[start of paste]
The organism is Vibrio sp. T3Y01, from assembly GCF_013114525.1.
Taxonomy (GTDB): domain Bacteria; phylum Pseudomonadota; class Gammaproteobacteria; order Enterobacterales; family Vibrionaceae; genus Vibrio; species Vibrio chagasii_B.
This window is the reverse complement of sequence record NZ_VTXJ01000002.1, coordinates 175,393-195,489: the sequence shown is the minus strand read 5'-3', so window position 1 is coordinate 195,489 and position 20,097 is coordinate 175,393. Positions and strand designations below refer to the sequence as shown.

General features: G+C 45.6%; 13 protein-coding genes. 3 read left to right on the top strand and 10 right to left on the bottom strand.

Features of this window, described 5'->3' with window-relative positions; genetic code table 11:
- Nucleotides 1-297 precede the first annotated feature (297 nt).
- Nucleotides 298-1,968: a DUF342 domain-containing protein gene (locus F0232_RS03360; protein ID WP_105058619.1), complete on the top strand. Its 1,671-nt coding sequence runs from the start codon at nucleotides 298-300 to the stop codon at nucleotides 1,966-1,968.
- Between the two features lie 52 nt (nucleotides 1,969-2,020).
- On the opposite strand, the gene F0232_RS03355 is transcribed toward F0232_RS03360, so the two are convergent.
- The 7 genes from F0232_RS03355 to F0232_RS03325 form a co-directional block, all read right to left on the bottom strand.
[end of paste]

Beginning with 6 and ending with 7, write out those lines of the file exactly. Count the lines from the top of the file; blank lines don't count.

- Nucleotides 1-297 precede the first annotated feature (297 nt).
- Nucleotides 298-1,968: a DUF342 domain-containing protein gene (locus F0232_RS03360; protein ID WP_105058619.1), complete on the top strand. Its 1,671-nt coding sequence runs from the start codon at nucleotides 298-300 to the stop codon at nucleotides 1,966-1,968.